Fat Tuesday, krewes, Carnival, and shrimp jambalaya

2009-10-28_0000092.JPGFat Tuesday, krewes, Carnival, and shrimp jambalaya?!  You might be wondering: How did Tuesday get picked as the chubby day of the week?  Are they serving shrimp jambalaya at a carnival somewhere?  Does she know how to spell–the only “crew” I know of starts with a “c” and the plural form does not require an “es.”

I promise you that these phrases are all interrelated and pertinent to today’s topic—Mardi Gras!

Mardi Gras has its roots in celebrations that originated thousands of years ago at the time of pagan spring and fertility rites, such as the Roman festival of Saturnalia and Lupercalia. When Christianity came onto the scene, Roman religious leaders decided to incorporate the new faith into the local rituals and the tradition of Mardi Gras, or Carnival, before Lent each year began.  

Carnival,” like “Mardi Gras,” is a term used in reference to pre-Lent
festivities; it may come from the Medieval Latin word, carnelevarium,
which means “to take away or remove meat” (traditionally, Christians
abstained from eating meat during the 40 days of Lent).  “Mardi Gras” is
French for Fat Tuesday, which explains the first phrase in the title of
this blog post.  The difference between Mardi Gras and Carnival, in
name at least, is that Mardi Gras refers specifically to “Fat Tuesday,”
in contrast to Carnival which describes all pre-Lent activities between
January 6 and midnight on Fat Tuesday.  However, despite the literal
translation of Mardi Gras meaning Fat Tuesday, these days Mardi Gras
usually also refers to all celebratory events leading up to Lent. 
Mardi Gras  and Carnival are celebrated in many countries throughout the
world, particularly among populations that are predominantly Roman

2010-07-15_0875927.JPGMardi Gras the New Orleans way

I know what you are thinking when you hear the phrase Mardi Gras: New
Orleans, King Cake, jambalaya, beads, parades etc. For those readers who
are not well-versed in Mardi Gras terminology, I will enlighten you
with a few more words that are likely to come up while celebrating
Carnival: first of all, King Cake, for those who don’t know, is a round
pastry containing a plastic doll.  The person who discovers the doll in
their pastry is crowned “king” and buys the next round of cakes or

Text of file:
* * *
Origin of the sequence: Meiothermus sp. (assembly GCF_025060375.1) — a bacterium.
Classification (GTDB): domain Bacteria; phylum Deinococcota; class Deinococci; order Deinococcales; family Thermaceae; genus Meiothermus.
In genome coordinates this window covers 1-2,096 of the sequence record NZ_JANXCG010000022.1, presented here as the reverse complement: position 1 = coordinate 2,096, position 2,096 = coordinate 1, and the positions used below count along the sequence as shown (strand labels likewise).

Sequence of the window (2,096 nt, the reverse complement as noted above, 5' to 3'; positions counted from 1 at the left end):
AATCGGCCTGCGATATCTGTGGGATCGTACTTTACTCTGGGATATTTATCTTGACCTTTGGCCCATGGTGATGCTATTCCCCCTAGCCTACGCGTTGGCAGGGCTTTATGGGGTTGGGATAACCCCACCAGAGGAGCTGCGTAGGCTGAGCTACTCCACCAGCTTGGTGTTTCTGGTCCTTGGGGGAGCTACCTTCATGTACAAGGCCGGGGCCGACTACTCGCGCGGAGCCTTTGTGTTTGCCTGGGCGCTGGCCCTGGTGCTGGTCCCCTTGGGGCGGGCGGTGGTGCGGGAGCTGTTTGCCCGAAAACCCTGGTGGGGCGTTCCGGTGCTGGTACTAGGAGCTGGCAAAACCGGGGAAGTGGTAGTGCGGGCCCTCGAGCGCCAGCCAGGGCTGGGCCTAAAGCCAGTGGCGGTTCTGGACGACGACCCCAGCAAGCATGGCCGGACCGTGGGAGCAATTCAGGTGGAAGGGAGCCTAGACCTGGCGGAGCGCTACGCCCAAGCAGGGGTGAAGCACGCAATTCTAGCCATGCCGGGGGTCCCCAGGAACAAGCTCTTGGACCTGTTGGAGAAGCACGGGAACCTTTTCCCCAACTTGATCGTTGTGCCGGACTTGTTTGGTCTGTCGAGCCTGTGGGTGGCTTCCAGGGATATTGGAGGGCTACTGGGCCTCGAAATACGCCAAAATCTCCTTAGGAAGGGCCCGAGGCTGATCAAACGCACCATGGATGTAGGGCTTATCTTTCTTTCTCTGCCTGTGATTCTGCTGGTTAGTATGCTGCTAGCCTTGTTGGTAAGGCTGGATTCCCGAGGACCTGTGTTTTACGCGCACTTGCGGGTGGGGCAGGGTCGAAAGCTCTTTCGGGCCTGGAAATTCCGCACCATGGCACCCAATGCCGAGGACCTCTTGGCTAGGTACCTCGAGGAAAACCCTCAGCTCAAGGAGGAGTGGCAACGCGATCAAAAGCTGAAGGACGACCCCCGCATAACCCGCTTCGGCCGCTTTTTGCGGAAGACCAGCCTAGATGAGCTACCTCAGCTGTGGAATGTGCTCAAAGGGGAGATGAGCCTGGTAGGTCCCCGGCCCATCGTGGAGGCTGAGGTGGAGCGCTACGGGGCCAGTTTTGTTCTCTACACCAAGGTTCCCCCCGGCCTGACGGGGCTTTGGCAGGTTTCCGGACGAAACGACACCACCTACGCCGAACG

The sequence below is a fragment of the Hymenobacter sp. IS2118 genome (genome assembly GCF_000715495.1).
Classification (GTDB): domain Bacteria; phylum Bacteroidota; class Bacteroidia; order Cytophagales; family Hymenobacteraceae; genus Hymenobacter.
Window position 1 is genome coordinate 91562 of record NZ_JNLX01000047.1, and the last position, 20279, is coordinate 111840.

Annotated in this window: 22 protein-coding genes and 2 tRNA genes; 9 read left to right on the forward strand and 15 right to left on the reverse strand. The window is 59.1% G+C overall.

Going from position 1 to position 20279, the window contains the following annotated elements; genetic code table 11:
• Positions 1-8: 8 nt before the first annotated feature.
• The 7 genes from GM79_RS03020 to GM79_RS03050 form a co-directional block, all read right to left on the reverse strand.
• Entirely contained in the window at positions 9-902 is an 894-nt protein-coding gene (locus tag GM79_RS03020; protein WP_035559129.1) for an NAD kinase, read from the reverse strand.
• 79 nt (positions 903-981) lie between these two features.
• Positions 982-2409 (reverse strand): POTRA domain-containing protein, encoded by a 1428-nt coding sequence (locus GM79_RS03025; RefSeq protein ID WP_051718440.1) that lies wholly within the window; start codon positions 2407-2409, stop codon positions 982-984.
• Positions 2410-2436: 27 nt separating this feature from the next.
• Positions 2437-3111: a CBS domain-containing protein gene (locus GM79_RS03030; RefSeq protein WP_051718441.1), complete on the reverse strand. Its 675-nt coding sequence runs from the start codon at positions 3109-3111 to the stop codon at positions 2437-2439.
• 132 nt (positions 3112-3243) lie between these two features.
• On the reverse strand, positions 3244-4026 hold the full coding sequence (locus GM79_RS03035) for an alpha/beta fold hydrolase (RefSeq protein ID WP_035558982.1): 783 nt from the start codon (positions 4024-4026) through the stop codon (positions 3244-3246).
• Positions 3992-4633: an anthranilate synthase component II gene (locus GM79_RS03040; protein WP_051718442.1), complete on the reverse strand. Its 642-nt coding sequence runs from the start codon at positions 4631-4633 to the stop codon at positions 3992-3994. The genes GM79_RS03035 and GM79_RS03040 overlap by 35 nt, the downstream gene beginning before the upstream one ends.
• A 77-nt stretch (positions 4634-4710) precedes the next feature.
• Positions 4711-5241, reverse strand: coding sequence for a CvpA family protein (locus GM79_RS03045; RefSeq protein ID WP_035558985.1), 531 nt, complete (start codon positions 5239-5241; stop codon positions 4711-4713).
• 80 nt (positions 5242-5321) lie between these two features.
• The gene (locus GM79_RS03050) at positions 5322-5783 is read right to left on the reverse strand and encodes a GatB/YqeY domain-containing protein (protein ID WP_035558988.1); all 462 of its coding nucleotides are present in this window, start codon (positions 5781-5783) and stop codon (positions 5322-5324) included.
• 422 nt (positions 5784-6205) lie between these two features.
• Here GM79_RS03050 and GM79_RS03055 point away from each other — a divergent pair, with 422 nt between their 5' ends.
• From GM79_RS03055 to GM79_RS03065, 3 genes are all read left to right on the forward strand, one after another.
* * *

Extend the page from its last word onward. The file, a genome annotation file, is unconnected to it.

throws the next party. Krewe (yes it is pronounced the same as crew even
though it is spelled differently) refers to the organizations that
participate in Carnival in New Orleans.  Historically, an organization
had to put on a parade or ball during for the Carnival season to be
considered a krewe, but as time has passed the term has grown to include
any Carnival organization.

Mardi Gras internationally

Mardi Gras celebrations vary in content depending on where the party is
located.  In Canada, a giant Quebec Winter Carnival is held in Quebec
City. Masquerade balls are the fashion in Italy where Venice’s Carnevale
dates back to the 13th Century.  Brazilian Carnival festivities last a
week and include a mix of European, African, and native traditions.  One
of the most far-out traditions I encountered was Denmark’s Fastelavn
version of Mardi Gras.  Children dress up and collect candy as if it
were Halloween but then get to “flog” their parents on Easter Sunday
morning as part of the ritual.  Interesting… I wonder who came up with
that tradition.

Mardi Gras is much more than a huge party revolving around beads, balls,
and parades.  Culture, location, people, religion, and even economics
come into play where this holiday is concerned.  What do you do to
celebrate Mardi Gras?  How does where you live affect the way you
celebrate? Happy Fat Tuesday!

Becky for My Wonderful World

Photos courtesy of My Shot Your Shot:
Carol Jankuv, Mardi Gras display

Diana Szpotowic, Marching band in the streets of New Orleans

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